In a world of 32-bit and 64-bit processors, it might surprise you to learn that Intel is releasing a 12-bit chip. Oh, wait, we mean 12-qubit. That makes more sense. Code named Tunnel Falls, the chip uses tiny silicon spin quantum bits, which Intel says are more advantageous than other schemes for encoding qubits. There’s a video about the device below.
It is a “research chip” and will be available to universities that might not be able to produce their own hardware. You probably aren’t going to find them listed on your favorite online reseller. Besides, the chip isn’t going to be usable on a breadboard. It is still going to take a lot of support to get it running.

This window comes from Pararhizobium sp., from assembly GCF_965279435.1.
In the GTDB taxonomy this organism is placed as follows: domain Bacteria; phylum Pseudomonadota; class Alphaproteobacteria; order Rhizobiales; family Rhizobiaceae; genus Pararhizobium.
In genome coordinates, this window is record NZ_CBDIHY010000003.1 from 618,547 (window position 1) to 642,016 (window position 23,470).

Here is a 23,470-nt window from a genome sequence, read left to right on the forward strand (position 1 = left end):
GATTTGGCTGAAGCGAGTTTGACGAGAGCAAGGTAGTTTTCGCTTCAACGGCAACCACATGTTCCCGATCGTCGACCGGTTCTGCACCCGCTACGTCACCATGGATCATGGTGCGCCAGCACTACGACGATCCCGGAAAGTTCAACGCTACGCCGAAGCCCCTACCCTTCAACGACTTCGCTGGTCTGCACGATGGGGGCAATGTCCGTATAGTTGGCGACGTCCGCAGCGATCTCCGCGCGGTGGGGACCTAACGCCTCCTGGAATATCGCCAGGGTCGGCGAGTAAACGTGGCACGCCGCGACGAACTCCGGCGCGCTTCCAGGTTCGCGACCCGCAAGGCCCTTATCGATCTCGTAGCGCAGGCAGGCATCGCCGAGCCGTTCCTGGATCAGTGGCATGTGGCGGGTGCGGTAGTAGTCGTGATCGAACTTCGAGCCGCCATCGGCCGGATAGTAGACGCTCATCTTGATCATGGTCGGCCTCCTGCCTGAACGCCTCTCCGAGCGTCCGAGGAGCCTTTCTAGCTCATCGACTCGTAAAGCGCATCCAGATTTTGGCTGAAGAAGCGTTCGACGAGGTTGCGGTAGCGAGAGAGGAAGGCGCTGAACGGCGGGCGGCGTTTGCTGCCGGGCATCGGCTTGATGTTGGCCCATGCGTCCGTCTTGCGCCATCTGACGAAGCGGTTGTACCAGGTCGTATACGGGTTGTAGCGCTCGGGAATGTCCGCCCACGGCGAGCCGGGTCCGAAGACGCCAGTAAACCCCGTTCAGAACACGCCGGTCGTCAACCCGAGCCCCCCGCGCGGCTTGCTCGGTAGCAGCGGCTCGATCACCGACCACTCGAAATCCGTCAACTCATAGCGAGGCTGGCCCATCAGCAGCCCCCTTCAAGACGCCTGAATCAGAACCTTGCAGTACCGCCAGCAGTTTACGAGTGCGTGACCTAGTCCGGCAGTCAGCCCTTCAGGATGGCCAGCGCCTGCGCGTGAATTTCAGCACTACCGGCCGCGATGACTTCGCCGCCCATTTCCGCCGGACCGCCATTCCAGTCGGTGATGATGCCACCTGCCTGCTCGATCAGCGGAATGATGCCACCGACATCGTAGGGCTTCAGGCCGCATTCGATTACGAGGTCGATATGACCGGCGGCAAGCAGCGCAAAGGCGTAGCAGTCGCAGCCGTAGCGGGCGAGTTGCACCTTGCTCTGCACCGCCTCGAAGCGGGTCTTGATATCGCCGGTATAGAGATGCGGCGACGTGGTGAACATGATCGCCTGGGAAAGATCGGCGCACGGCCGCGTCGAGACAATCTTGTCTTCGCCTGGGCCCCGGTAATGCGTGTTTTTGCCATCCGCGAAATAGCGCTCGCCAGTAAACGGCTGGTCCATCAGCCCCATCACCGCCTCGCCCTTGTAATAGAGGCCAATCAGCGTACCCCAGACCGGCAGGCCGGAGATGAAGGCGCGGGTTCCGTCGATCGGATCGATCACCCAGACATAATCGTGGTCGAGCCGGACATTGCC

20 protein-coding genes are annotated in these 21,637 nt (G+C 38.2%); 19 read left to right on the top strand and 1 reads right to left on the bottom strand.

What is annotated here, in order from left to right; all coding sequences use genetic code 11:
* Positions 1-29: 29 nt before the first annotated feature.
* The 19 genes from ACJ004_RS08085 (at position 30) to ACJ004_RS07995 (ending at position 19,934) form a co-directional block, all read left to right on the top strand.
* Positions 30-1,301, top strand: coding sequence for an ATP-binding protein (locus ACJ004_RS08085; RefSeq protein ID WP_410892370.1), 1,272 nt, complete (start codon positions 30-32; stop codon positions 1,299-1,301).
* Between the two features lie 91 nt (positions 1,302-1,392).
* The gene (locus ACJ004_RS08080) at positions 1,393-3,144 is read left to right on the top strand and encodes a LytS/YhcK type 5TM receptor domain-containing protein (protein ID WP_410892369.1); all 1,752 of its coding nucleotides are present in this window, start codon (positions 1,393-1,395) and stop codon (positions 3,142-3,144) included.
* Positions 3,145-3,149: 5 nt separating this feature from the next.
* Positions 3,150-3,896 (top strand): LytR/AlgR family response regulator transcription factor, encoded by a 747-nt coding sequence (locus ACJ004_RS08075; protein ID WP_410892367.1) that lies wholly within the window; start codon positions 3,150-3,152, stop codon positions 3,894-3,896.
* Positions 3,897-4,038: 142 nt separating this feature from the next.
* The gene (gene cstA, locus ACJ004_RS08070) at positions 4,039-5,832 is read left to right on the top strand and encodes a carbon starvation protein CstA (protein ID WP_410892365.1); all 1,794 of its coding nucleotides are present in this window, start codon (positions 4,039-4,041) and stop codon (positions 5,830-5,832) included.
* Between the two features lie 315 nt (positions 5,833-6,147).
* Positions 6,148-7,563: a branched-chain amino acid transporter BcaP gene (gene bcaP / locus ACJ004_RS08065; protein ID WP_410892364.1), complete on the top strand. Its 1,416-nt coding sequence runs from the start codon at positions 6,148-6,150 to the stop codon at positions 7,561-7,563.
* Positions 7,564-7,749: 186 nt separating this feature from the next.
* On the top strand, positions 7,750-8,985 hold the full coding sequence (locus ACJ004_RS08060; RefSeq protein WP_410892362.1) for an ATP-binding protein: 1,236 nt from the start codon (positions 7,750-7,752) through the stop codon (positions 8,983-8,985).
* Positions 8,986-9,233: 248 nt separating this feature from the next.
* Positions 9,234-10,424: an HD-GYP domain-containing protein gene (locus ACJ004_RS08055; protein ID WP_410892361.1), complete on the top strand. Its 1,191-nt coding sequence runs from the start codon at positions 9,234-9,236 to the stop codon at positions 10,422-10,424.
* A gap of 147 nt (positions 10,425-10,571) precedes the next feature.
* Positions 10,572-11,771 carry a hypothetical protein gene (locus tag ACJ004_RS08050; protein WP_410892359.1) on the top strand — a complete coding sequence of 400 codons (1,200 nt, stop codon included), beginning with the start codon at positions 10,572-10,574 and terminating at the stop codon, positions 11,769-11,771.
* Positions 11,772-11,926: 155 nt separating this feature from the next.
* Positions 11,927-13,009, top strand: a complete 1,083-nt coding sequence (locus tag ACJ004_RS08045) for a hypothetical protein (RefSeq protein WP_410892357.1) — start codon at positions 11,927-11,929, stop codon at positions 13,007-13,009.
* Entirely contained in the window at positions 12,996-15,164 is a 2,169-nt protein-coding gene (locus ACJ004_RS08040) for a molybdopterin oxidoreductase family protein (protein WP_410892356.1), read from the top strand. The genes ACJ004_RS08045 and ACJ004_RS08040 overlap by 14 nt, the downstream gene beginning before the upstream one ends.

Intel claims the silicon qubit technology is a million times smaller than other qubit types. The size is on the order of a device transistor — 50 nanometers square — simplifying things and allowing denser devices. In silicon spin qubits, information resides in the up or down spin of a single electron.
Of course, even Intel isn’t suggesting that 12 qubits are enough for a game-changing quantum computer, but you do have to start somewhere. This chip may enable more researchers to test the technology and will undoubtedly help Intel accelerate its research to the next step.
There is a lot of talk that silicon is the way to go for scalable quantum computing. It makes you wonder if there’s anything silicon can’t do? You can access today’s limited quantum computers in the proverbial cloud.